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They are here to learn Bollywood magic

Staff Reporter

NEW DELHI: These are the ties of the "filmi" kind. Larger-than-life figures who reach across screens to blur boundaries in a way that politicians can never manage, this is successful diplomacy cemented in celluloid.

Battling a film industry that has very little space for independent cinema or new plots, three Pakistani film-buffs are here for the love of movies. Not interested in the newer trends of Bollywood or copying them, old is gold for them.

"I think that the best movies that came out of India were the ones with Dilip Kumar and Amitabh Bachchan and Raj Kapoor. I don't like any of the new heroes or the plots. I don't know whether I will become a filmmaker, but I was clueless about how movies are made and I always wanted to find out,'' says Seerat Jafri Peerzadi, now here to attend the Talent Campus which was part of Osian's Cinefan: Seventh Festival of Asian Cinema.

Giving aspiring filmmakers a chance to get to know the faces behind the camera and get some "gyan" from the giants of cinema today, the Talent Campus is a unique platform for them to learn the secrets of the trade as well as master an important aspect of independent filmmaking -- networking. While the chaotic activity of a film festival might be slightly unfamiliar for them, Delhi certainly is "home''.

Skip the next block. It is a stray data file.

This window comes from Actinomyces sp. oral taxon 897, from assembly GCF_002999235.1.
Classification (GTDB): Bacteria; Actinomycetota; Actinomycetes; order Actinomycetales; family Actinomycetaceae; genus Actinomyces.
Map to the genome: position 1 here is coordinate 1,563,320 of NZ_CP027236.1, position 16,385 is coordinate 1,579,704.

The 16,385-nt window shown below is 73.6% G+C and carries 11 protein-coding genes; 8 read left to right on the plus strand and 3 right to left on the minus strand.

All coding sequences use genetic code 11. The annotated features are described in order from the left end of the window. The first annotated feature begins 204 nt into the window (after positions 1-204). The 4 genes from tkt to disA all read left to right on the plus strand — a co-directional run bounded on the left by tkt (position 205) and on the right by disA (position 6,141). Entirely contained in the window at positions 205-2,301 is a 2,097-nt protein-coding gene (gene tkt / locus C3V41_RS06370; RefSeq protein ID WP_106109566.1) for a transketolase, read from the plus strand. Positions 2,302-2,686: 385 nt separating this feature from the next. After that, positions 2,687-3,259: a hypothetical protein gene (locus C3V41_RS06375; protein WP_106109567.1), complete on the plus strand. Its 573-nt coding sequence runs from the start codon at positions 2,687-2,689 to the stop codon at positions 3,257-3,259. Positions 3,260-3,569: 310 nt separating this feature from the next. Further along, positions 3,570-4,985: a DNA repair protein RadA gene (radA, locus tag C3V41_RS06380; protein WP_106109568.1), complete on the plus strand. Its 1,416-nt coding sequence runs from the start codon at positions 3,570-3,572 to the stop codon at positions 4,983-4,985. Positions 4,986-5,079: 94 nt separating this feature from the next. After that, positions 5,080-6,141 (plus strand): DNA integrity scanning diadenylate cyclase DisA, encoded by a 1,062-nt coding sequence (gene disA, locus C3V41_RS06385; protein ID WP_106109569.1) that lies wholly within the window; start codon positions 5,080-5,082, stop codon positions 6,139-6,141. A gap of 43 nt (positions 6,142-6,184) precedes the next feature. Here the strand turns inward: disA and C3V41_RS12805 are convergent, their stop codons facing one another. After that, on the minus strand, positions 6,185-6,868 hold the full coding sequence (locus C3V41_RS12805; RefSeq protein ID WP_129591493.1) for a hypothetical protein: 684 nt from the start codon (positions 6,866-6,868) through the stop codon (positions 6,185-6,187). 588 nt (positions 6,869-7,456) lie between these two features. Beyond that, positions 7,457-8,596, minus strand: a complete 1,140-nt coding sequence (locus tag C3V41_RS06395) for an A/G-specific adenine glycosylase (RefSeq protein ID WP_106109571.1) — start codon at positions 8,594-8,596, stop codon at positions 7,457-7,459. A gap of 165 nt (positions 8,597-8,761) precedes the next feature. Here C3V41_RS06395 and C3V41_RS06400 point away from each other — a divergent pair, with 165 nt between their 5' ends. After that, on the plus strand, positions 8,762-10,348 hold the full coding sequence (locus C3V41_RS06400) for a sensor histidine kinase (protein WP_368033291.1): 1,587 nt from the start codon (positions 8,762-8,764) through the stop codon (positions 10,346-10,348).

"It is very much like Lahore. We speak almost the same language, eat the same food and share the same culture and history. When I first came to India a few years ago, I was worried about how people would see me. Would they know I am a Pakistani? But that was the time when the hostilities between the two countries were at a height. I think for common people these things don't matter. They are just more interested in earning a living,'' believes Farhan Masqsood.

While they might have different reasons for coming to India from wanting to be part of the magic of the movies to going behind-the-screen to understand the way movies are made, one thing is for certain that tags like "Pakistani'' and "Indian'' have ceased to matter. Influenced by masters like Satyajit Ray and Ritwik Ghatak, they are more interested in telling stories rather than finding similarities or even differences in culture.

"Films in Pakistan are dead or dying. The halls are being turned into theatre for stand up comedy routines because it brings in numbers. The movies tend to be violent, loud and Punjabi. There is this whole caste aspect to movies, it is taken over by the mafia,'' says Farhan Maqsood.

Determined not to be soap obsessed, they might find it hard to actually carve out a space that is dominated with `loud' cinema, they want to have a `voice' that represents them.

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